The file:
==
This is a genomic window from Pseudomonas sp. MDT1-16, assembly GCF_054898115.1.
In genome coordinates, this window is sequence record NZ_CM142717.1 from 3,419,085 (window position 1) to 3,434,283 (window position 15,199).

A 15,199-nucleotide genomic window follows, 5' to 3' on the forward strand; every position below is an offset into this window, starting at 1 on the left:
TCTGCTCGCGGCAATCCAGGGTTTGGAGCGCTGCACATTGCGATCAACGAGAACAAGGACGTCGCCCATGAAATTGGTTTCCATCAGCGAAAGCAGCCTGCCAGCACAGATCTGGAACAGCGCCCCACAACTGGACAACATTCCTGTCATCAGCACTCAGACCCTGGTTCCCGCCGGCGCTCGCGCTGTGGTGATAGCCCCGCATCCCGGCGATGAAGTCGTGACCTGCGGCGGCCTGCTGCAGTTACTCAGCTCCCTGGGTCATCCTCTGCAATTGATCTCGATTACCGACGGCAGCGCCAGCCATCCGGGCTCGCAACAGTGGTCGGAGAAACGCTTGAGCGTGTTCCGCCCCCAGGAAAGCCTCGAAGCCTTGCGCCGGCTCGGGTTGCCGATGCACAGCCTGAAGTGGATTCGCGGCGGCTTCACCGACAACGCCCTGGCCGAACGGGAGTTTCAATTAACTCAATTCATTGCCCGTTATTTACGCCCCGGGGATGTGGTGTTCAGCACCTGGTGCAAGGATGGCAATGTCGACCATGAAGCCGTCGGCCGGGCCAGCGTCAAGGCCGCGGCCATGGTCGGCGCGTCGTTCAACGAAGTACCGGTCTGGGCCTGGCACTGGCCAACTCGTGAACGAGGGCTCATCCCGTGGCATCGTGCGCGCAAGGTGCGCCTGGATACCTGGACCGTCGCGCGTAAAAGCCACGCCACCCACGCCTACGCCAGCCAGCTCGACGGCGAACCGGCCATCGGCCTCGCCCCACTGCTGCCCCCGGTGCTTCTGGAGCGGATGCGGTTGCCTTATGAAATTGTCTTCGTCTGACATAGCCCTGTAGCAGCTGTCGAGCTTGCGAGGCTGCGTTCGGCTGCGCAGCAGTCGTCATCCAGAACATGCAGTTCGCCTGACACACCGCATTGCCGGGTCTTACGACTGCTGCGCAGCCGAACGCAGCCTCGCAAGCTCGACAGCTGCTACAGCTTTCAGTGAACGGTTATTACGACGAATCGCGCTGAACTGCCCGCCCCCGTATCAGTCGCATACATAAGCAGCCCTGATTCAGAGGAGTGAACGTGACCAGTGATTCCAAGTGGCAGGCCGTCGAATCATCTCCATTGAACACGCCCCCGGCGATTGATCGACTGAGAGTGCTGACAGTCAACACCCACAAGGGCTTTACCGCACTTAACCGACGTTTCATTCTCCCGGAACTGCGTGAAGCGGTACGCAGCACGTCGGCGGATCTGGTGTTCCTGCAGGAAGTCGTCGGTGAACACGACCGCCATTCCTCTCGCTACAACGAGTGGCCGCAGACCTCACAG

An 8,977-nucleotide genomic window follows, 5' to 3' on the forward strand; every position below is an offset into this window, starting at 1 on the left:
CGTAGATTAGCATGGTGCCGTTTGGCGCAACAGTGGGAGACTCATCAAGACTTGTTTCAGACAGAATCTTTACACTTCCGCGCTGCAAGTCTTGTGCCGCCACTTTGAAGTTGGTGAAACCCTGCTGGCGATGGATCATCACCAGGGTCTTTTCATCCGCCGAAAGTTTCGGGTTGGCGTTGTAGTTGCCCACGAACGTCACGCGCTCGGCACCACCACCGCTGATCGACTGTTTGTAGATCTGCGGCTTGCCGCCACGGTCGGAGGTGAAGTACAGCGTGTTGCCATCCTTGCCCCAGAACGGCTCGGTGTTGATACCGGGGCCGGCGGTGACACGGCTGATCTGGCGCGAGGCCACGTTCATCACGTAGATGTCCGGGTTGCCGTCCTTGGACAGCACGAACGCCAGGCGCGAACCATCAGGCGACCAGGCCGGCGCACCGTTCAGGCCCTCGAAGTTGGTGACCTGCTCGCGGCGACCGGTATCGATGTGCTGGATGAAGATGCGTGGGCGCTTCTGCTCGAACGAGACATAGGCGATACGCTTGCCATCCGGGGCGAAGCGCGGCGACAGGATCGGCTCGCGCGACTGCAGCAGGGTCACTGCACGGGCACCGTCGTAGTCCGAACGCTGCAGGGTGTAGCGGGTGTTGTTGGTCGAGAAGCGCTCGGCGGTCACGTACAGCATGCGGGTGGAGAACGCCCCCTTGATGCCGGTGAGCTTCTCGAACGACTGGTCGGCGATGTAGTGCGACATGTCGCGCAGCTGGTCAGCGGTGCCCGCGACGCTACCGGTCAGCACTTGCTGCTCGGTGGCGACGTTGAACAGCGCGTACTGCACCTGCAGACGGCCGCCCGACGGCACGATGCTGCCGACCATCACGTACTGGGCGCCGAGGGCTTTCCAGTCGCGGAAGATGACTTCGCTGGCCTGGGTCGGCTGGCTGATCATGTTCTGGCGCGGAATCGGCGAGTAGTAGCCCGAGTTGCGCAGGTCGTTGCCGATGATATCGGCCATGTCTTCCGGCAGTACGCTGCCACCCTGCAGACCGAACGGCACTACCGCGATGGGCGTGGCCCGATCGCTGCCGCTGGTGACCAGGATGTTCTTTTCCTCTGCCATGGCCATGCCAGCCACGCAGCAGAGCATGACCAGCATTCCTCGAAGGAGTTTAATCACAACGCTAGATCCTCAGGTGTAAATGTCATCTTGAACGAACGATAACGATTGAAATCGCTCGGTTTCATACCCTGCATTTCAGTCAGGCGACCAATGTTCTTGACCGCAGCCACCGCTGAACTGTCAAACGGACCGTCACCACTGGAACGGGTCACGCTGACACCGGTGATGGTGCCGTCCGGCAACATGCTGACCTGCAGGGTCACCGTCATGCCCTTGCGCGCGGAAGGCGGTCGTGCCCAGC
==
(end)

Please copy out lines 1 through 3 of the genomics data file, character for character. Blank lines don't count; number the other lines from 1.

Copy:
This is a genomic window from Pseudomonas sp. MDT1-16, assembly GCF_054898115.1.
In genome coordinates, this window is sequence record NZ_CM142717.1 from 3,419,085 (window position 1) to 3,434,283 (window position 15,199).

A 15,199-nucleotide genomic window follows, 5' to 3' on the forward strand; every position below is an offset into this window, starting at 1 on the left: